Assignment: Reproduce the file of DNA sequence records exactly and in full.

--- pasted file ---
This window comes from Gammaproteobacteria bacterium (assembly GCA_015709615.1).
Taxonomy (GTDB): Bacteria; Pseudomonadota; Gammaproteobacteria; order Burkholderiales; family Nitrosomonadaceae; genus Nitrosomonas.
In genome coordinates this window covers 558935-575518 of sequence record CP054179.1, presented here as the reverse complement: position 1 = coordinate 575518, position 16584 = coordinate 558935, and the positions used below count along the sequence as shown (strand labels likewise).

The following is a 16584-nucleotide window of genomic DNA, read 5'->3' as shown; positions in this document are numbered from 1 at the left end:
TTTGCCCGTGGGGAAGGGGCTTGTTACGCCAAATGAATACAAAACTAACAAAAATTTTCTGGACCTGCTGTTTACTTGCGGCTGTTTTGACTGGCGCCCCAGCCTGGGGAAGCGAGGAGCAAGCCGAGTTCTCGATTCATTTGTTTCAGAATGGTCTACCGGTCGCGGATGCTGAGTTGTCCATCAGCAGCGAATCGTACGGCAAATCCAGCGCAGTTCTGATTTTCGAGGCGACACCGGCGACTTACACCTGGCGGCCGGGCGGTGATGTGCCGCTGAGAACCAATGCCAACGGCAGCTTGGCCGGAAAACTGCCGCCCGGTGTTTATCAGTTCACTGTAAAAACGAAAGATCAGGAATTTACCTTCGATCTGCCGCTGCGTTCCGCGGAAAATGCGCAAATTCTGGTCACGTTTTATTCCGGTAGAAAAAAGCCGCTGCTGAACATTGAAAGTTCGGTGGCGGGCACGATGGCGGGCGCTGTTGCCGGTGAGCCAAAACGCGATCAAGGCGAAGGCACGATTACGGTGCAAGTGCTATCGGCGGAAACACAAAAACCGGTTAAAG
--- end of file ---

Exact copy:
This window comes from Gammaproteobacteria bacterium (assembly GCA_015709615.1).
Taxonomy (GTDB): Bacteria; Pseudomonadota; Gammaproteobacteria; order Burkholderiales; family Nitrosomonadaceae; genus Nitrosomonas.
In genome coordinates this window covers 558935-575518 of sequence record CP054179.1, presented here as the reverse complement: position 1 = coordinate 575518, position 16584 = coordinate 558935, and the positions used below count along the sequence as shown (strand labels likewise).

The following is a 16584-nucleotide window of genomic DNA, read 5'->3' as shown; positions in this document are numbered from 1 at the left end:
TTTGCCCGTGGGGAAGGGGCTTGTTACGCCAAATGAATACAAAACTAACAAAAATTTTCTGGACCTGCTGTTTACTTGCGGCTGTTTTGACTGGCGCCCCAGCCTGGGGAAGCGAGGAGCAAGCCGAGTTCTCGATTCATTTGTTTCAGAATGGTCTACCGGTCGCGGATGCTGAGTTGTCCATCAGCAGCGAATCGTACGGCAAATCCAGCGCAGTTCTGATTTTCGAGGCGACACCGGCGACTTACACCTGGCGGCCGGGCGGTGATGTGCCGCTGAGAACCAATGCCAACGGCAGCTTGGCCGGAAAACTGCCGCCCGGTGTTTATCAGTTCACTGTAAAAACGAAAGATCAGGAATTTACCTTCGATCTGCCGCTGCGTTCCGCGGAAAATGCGCAAATTCTGGTCACGTTTTATTCCGGTAGAAAAAAGCCGCTGCTGAACATTGAAAGTTCGGTGGCGGGCACGATGGCGGGCGCTGTTGCCGGTGAGCCAAAACGCGATCAAGGCGAAGGCACGATTACGGTGCAAGTGCTATCGGCGGAAACACAAAAACCGGTTAAAG